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TIPs - Transport phenomena and process engineering

The objective of the research carried out at the Transfers, Interfaces and Processes (TIPs) laboratory of the Université libre de Bruxelles (ULB) is the experimental characterization and the mathematical modeling of transport phenomena within systems containing several phases (gas and/or liquid and/or solid), exchanging matter, heat or momentum, through an interface between these phases, at scales between the micron and the millimeter. The research carried out revolves around mainly fundamental and/or generic questions. They have direct applications in the fields of health, environment, heat transfer technologies and agro-food, chemical, microtechnology, materials and space industries.

Our current research concerns 9 scientific topics: Drying, Enzymatic processes, Evaporation and boiling, Gas-liquid transfers, Microfluidics, Physiological fluids, Soft/Wet microrobotics, Surface rheology and, as a side research area, the characterization of Ancient hydraulic systems.

The TIPs laboratory is composed of 5 professors and approximately 35 researchers. It is divided into two research units : "TIPs - Transport phenomena and process engineering" and "TIPs - Fluid physics".

The TIPs laboratory collaborates with a number of scientific and industrial partners in Belgium, Europe, USA, Israel and Canada, in the frame of several networks funded by the European Commission or by the European Space Agency, and also thanks to support at National level (BELSPO, FNRS, Brussels and Walloon Regions). The team investigates mostly fundamental and/or generic questions, i.e. common to several natural or industrial processes. Studied problems most often involve notions of nonlinear dynamics, physical chemistry (equilibrium and non-equilibrium), statistical mechanics, transport phenomena, applied mathematics, ... The used tools are either theoretical (stability analyses, scaling laws, asymptotic techniques, ...), numerical (commercial or 'home-made' software), or experimental (fluid behavior visualization by interferometry, Schlieren, infrared thermography, ...).

The TIPs laboratory has an experimental facility devoted to the realization, the characterization and the manipulation of systems including several phases (gas and/or liquid and/or solid), exchanging mass, energy or momentum, at a characteristic length scale between the micron and the millimeter. The lab is part of the Micro-milli platform. It is managed by Adam Chafaï, PhD.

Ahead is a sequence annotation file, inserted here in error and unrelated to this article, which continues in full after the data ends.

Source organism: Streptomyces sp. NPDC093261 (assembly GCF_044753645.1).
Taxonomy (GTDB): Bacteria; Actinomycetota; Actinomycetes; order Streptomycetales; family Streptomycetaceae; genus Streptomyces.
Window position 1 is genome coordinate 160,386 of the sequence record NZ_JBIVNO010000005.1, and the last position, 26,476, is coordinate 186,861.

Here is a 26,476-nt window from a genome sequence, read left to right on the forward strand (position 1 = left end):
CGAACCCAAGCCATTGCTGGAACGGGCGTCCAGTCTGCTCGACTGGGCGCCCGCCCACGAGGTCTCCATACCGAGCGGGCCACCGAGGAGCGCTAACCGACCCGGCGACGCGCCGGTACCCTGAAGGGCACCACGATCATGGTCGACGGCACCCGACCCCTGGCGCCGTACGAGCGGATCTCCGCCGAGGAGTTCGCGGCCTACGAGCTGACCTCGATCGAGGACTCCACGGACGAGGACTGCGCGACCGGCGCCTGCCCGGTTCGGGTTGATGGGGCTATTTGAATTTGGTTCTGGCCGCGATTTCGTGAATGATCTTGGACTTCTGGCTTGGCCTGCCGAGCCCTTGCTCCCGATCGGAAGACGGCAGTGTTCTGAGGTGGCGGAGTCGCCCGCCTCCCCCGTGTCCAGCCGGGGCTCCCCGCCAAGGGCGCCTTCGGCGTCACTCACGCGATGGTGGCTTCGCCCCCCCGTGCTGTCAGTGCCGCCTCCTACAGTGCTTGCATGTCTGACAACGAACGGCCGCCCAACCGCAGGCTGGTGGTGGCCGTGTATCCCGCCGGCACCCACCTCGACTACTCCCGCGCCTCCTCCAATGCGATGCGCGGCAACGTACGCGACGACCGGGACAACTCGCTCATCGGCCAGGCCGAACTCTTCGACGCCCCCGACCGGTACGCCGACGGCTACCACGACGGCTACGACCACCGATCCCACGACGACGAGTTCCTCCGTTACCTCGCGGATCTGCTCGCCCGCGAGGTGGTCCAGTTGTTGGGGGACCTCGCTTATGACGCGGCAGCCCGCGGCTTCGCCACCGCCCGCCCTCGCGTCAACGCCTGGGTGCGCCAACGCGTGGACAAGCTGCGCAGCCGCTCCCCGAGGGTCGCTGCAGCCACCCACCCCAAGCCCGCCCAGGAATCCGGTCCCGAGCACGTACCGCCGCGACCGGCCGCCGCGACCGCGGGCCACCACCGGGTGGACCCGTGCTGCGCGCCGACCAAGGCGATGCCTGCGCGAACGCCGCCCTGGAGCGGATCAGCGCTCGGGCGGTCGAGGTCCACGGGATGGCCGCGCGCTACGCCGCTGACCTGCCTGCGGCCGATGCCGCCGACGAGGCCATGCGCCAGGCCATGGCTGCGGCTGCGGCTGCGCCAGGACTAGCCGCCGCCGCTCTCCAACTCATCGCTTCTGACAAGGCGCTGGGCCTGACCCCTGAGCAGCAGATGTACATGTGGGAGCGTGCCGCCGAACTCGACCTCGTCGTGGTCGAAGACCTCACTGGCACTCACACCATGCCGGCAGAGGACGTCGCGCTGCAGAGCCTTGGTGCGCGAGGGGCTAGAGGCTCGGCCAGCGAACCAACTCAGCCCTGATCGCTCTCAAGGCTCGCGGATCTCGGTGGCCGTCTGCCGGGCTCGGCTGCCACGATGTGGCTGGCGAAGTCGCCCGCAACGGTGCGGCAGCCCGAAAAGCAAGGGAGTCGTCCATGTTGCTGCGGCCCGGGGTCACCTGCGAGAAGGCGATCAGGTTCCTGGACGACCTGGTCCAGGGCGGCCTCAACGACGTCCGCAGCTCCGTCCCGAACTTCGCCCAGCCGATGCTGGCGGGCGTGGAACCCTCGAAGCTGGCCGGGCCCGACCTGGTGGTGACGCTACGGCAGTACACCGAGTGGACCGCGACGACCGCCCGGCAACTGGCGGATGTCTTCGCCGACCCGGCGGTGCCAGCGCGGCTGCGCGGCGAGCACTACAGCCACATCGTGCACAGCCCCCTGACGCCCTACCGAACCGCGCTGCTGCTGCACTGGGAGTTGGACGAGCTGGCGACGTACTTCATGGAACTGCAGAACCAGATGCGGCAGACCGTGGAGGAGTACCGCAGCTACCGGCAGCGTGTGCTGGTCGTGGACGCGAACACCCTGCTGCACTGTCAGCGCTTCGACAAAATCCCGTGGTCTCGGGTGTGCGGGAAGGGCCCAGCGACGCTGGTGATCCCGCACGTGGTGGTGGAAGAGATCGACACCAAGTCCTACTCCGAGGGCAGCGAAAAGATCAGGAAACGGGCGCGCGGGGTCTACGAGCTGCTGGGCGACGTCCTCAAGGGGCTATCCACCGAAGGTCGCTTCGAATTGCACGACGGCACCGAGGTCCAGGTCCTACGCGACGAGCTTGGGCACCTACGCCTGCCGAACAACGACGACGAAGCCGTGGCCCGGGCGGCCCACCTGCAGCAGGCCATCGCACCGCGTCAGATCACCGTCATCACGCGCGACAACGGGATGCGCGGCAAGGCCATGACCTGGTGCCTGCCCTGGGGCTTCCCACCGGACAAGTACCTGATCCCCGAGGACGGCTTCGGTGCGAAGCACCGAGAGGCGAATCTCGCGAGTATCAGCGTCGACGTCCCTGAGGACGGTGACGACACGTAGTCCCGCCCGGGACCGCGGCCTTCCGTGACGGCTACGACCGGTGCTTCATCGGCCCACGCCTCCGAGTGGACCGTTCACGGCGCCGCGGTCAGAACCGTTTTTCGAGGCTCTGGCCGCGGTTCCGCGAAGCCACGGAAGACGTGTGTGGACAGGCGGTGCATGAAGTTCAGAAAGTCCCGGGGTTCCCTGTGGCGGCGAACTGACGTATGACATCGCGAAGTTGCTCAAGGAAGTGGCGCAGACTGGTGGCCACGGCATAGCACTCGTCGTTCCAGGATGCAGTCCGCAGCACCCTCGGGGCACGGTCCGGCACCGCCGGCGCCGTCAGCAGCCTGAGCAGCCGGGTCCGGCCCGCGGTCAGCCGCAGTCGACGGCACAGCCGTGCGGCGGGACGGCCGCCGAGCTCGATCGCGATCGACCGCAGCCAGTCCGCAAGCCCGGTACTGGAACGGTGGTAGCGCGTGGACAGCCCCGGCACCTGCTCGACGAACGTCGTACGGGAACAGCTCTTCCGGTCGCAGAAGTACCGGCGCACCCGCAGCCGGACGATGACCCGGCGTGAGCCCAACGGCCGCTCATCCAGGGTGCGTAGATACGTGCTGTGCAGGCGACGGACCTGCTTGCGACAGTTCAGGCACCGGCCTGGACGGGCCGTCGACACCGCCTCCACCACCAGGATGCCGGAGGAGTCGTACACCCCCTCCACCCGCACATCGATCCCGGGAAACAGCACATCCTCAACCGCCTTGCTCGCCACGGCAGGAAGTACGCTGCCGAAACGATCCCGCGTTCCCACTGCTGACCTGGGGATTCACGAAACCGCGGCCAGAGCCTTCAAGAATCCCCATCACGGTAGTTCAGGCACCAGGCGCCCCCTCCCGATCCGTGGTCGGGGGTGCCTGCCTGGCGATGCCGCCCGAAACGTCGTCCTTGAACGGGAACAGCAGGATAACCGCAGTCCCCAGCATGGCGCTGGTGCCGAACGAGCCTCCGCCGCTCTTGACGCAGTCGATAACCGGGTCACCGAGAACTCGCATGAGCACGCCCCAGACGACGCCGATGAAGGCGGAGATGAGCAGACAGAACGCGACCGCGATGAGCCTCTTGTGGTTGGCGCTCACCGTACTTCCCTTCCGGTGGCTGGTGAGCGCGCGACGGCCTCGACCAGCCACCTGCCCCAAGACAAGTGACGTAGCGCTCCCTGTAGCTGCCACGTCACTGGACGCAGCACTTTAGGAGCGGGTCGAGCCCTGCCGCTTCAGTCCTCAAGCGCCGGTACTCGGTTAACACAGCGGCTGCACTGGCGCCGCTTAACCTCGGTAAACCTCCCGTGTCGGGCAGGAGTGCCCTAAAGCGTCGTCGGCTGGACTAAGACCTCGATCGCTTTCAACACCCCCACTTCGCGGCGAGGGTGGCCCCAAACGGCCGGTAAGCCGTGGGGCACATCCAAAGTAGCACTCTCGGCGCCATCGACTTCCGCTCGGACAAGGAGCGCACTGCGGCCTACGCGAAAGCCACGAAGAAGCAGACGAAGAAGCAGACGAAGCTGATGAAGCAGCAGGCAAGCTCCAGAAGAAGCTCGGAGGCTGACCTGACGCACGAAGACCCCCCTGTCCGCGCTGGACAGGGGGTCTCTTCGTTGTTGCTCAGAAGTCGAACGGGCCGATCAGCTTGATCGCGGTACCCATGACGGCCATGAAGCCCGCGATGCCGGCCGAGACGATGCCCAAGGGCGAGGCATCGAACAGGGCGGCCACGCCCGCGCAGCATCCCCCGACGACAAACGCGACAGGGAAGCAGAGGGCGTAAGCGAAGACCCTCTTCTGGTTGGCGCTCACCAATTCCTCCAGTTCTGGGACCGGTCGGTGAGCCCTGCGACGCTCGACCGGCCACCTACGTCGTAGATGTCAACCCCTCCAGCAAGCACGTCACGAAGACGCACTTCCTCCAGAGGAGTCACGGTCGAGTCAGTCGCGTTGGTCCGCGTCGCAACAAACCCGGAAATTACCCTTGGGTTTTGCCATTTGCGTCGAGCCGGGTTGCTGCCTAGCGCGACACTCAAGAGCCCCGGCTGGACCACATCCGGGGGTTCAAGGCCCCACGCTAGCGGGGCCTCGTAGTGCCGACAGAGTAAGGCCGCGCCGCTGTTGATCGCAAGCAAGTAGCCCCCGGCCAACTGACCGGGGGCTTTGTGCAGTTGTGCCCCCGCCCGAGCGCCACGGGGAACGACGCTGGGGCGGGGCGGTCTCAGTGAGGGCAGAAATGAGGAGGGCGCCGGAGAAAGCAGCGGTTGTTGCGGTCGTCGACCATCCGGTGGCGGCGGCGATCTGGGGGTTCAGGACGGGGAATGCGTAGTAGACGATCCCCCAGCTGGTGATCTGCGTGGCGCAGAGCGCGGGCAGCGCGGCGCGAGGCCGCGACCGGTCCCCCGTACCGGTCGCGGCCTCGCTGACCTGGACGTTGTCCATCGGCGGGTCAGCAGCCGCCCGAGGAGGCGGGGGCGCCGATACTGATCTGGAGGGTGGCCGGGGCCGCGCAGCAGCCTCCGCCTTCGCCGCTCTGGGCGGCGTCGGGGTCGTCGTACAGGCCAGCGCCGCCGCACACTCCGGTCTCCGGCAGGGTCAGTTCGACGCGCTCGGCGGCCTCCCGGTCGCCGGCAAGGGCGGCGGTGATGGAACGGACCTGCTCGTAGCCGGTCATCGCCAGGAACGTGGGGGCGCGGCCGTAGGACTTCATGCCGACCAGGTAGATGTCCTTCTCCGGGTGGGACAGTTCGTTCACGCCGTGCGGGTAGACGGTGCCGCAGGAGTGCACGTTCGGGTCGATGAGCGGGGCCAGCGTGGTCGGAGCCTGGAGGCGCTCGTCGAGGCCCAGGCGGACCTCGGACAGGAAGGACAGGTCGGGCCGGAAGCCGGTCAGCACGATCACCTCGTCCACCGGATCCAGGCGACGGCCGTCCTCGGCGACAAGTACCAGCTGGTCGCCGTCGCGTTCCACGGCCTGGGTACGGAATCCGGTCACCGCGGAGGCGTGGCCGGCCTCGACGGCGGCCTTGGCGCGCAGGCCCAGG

Transport phenomena in human lungs

Regarding the transport phenomena in the respiratory system, we have two distinct, but coupled, interests. The first objective of our research is to go towards a better understanding of the dynamics of the bronchial mucus, in healthy and unhealthy people. Human bronchi are covered with a thin layer of mucus. This layer acts as a trap for inspired fine particles and microorganisms. However, today, the dynamics of the bronchial mucus is still poorly understood. In addition, it is known that, in the context of certain diseases such as asthma and cystic fibrosis, this dynamics is significantly impaired. In collaboration with the pulmonology department of the Erasme Hospital, our goal is to improve the understanding of the bronchial mucus dynamics by combining in silico (modelling and simulation) and in vitro (laboratory experiments) studies. A specific objective is to analyse the coupling, potentially very important, between the rheology of the mucus and the respiratory conditions (respiration frequency, breathing air temperature and humidity…). Another of our objectives is to understand how the heterogeneity of the lungs (whether natural or induced by pathologies) influences the exchange processes within it (water, heat, oxygen transport). In this context, we are interested in describing the dynamics of the NO, a physiological molecule that can be considered as a marker of different phenomena. In particular, in collaboration with the Karolinska Institute (Sweden), we are studying how this molecule can be used as a tool for monitoring respiratory function on the International Space Station.

Selected publications : 

Karamaoun, C., Sobac, B., Mauroy, B., Van Muylem, A., & Haut, B. New Insights into the Mechanisms Controlling the Bronchia Mucus Balance. PLOS One, published 22 June 2018

Karamaoun, C., Haut, B., & Van Muylem, A. A new role for the exhaled nitric oxide as a functional marker of peripheral airway calibre changes: a theoretical study. Journal of Applied Physiology, 124, 1025-1033. 2018

Karamaoun, C., Van Muylem, A., & Haut, B. Modelling of the nitric oxide transport in the human lungs. Frontiers in Physiology, 7, 255. 2016